(If that sounds an awful lot like what the ACLU had already discovered, well, it is).
When the Sixth Amendment Center's report was released in 2015, it made just two recommendations for the state of Utah:
- End flat-fee contracting (which creates negative incentives for quality representation).
- Form a state-level commission to create standards for the provision of indigent defense.
In 2017, we DO have a new Indigent Defense Commission....and we still have flat-fee contracting in many municipalities throughout the state.
Utah's Indigent Defense Commission was created through SB 155, "Indigent Defense," sponsored by Senator Todd Weiler (R-Woods Cross) and passed by the 2016 Utah Legislature. That same legislation also appropriated $1.5 million for the Commission to begin to address this sweeping statewide crisis, estimated (by the ACLU of Utah and others) to require no less than tens of millions of dollars to ameliorate. Additionally, most of that appropriated money as "one-time funding," which means it doesn't recur every year. The limited nature of the funding has kept most counties from asking for any of it - they don't want to hire a public defender for one year, just to fire that attorney a year later.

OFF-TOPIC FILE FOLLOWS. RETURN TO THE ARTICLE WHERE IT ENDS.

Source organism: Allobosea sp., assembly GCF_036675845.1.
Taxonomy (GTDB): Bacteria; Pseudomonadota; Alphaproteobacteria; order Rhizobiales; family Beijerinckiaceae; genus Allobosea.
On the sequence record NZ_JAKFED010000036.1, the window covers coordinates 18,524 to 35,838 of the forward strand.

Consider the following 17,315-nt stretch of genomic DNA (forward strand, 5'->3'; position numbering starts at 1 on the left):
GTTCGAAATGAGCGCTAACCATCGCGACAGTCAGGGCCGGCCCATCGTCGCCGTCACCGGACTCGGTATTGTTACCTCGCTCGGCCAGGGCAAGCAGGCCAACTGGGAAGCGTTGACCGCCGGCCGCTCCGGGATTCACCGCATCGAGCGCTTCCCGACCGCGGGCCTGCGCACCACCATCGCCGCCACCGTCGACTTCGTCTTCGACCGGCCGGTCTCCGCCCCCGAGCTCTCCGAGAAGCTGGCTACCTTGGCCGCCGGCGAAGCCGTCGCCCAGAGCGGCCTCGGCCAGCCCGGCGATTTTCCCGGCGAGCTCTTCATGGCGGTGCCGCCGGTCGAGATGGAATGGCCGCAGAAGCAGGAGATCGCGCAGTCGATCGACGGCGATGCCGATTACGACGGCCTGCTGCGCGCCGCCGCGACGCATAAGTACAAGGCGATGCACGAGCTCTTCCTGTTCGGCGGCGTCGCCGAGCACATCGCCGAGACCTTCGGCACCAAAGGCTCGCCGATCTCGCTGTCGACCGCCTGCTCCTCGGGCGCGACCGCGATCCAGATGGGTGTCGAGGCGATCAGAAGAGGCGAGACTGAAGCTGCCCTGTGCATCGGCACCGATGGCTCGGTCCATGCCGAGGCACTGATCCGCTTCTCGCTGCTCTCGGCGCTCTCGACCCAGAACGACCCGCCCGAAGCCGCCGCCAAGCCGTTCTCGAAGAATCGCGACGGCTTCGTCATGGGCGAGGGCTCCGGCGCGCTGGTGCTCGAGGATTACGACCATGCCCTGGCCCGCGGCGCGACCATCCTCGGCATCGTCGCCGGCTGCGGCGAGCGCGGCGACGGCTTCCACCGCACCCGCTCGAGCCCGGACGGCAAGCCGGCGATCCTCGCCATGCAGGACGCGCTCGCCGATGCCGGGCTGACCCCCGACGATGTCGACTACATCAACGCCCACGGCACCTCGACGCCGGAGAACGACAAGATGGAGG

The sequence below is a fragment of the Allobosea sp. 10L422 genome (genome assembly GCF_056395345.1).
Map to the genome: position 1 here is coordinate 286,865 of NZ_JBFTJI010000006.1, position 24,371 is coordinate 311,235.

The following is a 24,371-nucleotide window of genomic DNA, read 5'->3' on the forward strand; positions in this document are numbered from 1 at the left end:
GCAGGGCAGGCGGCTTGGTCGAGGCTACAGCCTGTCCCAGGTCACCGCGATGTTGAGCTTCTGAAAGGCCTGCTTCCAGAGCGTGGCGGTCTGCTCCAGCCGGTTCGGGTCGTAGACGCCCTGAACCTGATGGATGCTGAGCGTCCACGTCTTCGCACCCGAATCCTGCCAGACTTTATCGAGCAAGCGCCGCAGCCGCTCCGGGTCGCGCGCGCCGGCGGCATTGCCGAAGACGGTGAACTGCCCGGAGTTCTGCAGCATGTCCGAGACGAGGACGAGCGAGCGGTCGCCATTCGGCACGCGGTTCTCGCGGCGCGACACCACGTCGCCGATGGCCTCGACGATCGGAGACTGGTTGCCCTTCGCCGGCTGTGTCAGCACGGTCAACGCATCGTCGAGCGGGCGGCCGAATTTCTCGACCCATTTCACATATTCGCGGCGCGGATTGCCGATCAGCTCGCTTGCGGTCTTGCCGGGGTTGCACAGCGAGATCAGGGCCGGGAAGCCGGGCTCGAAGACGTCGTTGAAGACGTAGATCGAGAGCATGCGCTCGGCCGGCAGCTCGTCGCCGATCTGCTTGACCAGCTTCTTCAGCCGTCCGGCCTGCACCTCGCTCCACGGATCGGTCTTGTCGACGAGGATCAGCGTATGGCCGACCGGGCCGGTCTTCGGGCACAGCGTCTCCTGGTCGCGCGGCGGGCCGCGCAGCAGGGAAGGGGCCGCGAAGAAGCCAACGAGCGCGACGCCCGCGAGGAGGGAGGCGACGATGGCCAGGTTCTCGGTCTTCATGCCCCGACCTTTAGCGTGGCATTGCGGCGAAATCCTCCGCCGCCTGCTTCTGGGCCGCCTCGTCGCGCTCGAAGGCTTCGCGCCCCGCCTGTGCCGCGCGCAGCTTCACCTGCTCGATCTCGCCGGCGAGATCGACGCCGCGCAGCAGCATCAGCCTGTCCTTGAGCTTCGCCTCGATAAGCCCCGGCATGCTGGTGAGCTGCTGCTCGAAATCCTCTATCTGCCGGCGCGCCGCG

As we noted earlier this year, the Commission - with strong staff and experienced commissioners - has made some progress. For example, a technical assistance grant from the Commission to Juab County has enabled that county to contract for all its public defense services with the Utah County Public Defender Association, an established and relatively well-provisioned county public defender organization. This small grant, of $180,000, has allowed Juab County to significantly improve its public defender services (by comparison, Juab County Attorney Jared Eldridge alone makes more than $140,000 annually, according to Utah's Right to Know website).
The ACLU of Utah anticipated, back in 2015, that the formation of a commission alone would not be sufficient to solve our public defense crisis. That's why we went ahead with the launch of a new lawsuit that same year, Remick v. Utah, in partnership with co-operating attorney John Harrington and local powerhouse firm Holland & Hart, LLP. We're currently waiting for a major decision in that case - a decision that may determine whether our case can go forward - any day now. Our hope is that, through litigation, we can create sufficient pressure for substantive change in Utah's system, change that can be felt by everyday Utahns statewide who may find themselves in need of a defense attorney.
We knew, when we embarked on this effort many years ago, that the pace of progress would be very slow. It is not easy to bring wholesale reform - even minor progress - to an indigent defense system that has been so long ignored by state leaders. Just ask our ACLU partners in Idaho, Michigan, Montana and New York.
So we appreciate the enduring support of all our members, donors, community partners and cooperating attorneys as we move forward with this effort! Stay tuned for updates on our Yes on Six Campaign in the months ahead.